A convicted burglar who pleaded with a judge for a reduced sentence last year so he could get closer to his mother was charged yesterday with bludgeoning her to death with a bust of the Virgin Mary, just 10 days after he got out of jail, Annapolis police said.Detectives charged Michael Wesley Turner, 29, with first-degree murder after questioning him for several hours in the death of 63-year-old Marie H. Turner, who lived in a small red brick home in the 100 block of Roselawn Road.Turner, who has a history of cocaine abuse, according to court records, had been arguing with his mother about money and the use of her car since he moved back in with her last week, neighbors said.
NEWS
By New York Times News Service | February 21, 2000
NEWARK, N.J. -- On its face, it seemed a simple computer error, albeit an incongruously beatific one. A recent search of Middlesex County's computerized land records showed that the Virgin Mary owned about 365 parcels in the county that on closer examination actually belonged to such earthbound entities as Public Service Electric and Gas and the Hungarian Boy Scout Association. But the appearance of Mary's name is just part of the county's larger problem in carrying out its move from the ancient realm of dusty, paper-filled halls of records to the new era of computer-stored images of documents.
NEWS
By Frank P. L. Somerville and Frank P. L. Somerville,Staff Writer | September 12, 1992
Thousands of Roman Catholics from around the world converged at the Baltimore Arena yesterday to pray to the Virgin Mary, including a frail archbishop who recited the rosary secretly while imprisoned by the Chinese Communists for 22 years.To be precise, "22 years, 4 months," said tiny, 84-year-old Archbishop Dominic Tang, S.J. Seven years of that 1957-1980 captivity for unspecified crimes against the rulers of the People's Republic of China were in solitary confinement.He flew into Baltimore from Hong Kong, where he now lives, with stops in Honolulu and San Francisco.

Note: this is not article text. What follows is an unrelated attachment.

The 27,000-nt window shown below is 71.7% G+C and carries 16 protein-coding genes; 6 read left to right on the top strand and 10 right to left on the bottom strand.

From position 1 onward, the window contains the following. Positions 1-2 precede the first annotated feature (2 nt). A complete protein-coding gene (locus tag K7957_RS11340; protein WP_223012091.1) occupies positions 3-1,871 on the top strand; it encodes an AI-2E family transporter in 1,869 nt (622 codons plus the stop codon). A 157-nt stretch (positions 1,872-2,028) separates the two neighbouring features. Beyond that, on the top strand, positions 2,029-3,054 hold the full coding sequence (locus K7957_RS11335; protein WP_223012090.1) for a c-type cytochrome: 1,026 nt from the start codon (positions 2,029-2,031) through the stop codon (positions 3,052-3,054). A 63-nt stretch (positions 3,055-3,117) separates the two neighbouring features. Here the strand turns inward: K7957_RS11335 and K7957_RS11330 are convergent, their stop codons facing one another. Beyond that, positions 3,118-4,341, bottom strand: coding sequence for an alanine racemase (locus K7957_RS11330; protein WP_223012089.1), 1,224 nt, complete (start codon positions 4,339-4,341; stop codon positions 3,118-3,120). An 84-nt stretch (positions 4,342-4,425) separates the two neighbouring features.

NEWS
By Del Quentin Wilber and Del Quentin Wilber,SUN STAFF | August 11, 2003
Miranda Pakulski wept as she left the small relic hanging from a chain around a statue of the Virgin Mary at the Basilica of the Assumption yesterday. "I can't even begin to explain," said Pakulski, 26, of Highlandtown, who believes the Virgin Mary helped her recover from a chronic case of hives two years ago. "It's just so moving. It's a matter of faith." Pakulski and about 400 others came to the Basilica yesterday to attend Mass and see the relic, a half-inch piece of cloth from a tilma, or cloak, that Roman Catholics believe was imprinted with Mary's image more than four centuries ago in Mexico.
NEWS
By Mary Gail Hare and Mary Gail Hare,SUN STAFF | February 1, 2003
For years, Gianna Talone-Sullivan has relayed what she said was the word of the Blessed Virgin Mary. The Frederick County woman spoke of seeing a loving mother figure who wanted her children to pray and live in peace. Later, the messages took on a darker tone, with Mary saying she "was about to meet Satan on his own turf and extinguish his ways forever." "A great test," Talone-Sullivan warned, "is at hand." Until a little more than two years ago, the woman many simply know as Gianna delivered such messages to overflow crowds at a small church in Emmitsburg.